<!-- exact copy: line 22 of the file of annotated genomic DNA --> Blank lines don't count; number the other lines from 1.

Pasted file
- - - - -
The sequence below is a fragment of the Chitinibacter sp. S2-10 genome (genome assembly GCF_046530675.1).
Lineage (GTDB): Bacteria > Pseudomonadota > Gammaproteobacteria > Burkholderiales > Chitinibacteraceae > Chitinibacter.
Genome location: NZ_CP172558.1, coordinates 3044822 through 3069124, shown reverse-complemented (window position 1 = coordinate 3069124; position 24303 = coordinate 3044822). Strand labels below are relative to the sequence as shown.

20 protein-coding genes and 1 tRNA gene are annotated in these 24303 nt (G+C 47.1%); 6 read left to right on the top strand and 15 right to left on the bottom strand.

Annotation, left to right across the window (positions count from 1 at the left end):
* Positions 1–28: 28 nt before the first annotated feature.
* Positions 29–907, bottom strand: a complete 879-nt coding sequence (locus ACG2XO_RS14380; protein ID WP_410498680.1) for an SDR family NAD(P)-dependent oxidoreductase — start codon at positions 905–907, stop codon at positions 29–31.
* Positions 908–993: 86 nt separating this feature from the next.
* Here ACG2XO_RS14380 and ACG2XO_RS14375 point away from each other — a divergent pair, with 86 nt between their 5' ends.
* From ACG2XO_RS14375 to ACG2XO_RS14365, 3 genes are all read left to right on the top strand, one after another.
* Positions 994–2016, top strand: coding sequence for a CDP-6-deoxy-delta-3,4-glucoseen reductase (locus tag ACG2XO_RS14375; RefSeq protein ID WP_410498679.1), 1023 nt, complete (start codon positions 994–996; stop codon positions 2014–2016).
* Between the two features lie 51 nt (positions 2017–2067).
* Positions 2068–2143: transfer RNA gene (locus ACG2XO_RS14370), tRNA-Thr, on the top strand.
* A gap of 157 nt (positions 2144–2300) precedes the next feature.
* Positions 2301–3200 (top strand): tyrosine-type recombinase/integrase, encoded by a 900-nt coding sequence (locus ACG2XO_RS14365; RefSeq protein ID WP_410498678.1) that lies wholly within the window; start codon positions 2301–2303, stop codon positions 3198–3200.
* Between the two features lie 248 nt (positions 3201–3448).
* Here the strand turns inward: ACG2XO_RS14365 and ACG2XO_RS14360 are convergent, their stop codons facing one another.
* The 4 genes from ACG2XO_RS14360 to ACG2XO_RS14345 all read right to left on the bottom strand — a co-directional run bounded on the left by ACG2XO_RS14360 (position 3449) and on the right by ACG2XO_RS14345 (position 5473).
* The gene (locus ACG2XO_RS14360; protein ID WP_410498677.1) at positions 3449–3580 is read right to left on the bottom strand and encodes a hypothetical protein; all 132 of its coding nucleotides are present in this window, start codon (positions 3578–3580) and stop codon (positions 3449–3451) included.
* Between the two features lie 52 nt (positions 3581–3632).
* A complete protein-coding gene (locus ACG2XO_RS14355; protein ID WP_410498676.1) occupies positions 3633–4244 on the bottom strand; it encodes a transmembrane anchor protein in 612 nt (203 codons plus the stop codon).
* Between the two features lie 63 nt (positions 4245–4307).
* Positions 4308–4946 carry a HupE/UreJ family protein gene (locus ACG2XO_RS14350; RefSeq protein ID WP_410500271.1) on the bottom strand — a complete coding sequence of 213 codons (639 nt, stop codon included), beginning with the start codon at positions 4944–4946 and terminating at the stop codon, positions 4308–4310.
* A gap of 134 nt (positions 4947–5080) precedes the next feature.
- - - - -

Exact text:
* Between the two features lie 63 nt (positions 4245–4307).